The Tories' hypocrisy knows no bounds. The last thing that the likes of May will acknowledge is any link between the devastation their policies have caused across the Middle East and the threat of terrorism in Britain. Information on the background of the attacker has indicated that while he had criminal convictions in the past, including for violent assault, he had also been influenced by events in the Middle East. This included, after converting to Islam, spending periods of time in Saudi Arabia, a country run by a repressive, autocratic regime based on right-wing Islamist ideology.

Isis

As well, Islamic State (Isis) claimed responsibility for the Westminster attack. Isis - based in in Syria and Iraq - has made it known that it is encouraging the carrying out of attacks in Europe. This is one way it is trying to fight back while being squeezed by military onslaughts against it in Mosul and north Syria.

It is a sign of its weakness, not strength, that it resorts to murderous individual acts. It doesn't seek to remove capitalism - rather it wants use its fascistic type methods and individual terrorism to attack ordinary people and aid its aim of creating a capitalist or semi-feudal caliphate in the interests of its leaders.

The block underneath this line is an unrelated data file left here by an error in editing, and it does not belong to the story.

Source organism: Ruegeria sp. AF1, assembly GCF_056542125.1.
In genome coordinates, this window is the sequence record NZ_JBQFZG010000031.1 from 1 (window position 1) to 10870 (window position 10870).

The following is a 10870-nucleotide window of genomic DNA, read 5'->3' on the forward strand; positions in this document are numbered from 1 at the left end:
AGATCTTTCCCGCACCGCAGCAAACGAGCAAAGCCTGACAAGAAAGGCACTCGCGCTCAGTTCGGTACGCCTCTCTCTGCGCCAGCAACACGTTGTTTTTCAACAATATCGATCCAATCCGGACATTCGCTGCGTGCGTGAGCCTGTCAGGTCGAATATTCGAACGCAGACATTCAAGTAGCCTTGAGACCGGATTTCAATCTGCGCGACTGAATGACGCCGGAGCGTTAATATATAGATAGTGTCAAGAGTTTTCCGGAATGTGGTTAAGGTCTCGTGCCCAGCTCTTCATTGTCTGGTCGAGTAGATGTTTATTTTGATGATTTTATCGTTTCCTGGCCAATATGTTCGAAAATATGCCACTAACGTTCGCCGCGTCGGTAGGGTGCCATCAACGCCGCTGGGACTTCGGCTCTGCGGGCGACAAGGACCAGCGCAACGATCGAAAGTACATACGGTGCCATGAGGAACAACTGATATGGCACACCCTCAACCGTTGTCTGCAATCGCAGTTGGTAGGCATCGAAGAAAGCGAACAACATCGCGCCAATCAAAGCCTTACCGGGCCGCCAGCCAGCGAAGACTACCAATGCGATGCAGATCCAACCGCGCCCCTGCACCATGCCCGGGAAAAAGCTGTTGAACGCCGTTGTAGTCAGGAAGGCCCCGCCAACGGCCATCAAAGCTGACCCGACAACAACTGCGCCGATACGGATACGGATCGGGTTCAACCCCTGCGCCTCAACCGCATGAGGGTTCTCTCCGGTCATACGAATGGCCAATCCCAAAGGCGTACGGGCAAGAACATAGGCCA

Whether or not the perpetrators of atrocities like last week's are directly motivated by Isis, there is outrage across the Middle East and globally at the involvement of British and US imperialism and other world powers in the slaughter of over 150,000 people in Iraq and Afghanistan. This mass terror goes on, last week reports arrived of 150 civilians killed in US airstrikes on Mosul. Those wars - and also the foreign interventions in Yemen, Libya, Syria and parts of Pakistan - have generated would-be terrorists and Al-Qaida type groups across the globe.

Much of the worst suffering by ordinary people from terrorist acts has been in those countries, where regular suicide bombings have hit many hundreds of people in cities like Baghdad and Kabul.

There have been few terror attacks in Britain since the 7/7 London bombings in 2005, but it is unfortunately no surprise that another attack has occurred. The intelligence services say they have 'foiled' 12 plots in the last three years and they have called the likelihood of the threat "severe" for a long period.

Last November, MI5 head Andrew Parker stated "there will be terrorist attacks in this country" and noted that the 'tempo' of terrorist plots and attempts during the previous three years was the highest in his 33 years at MI5.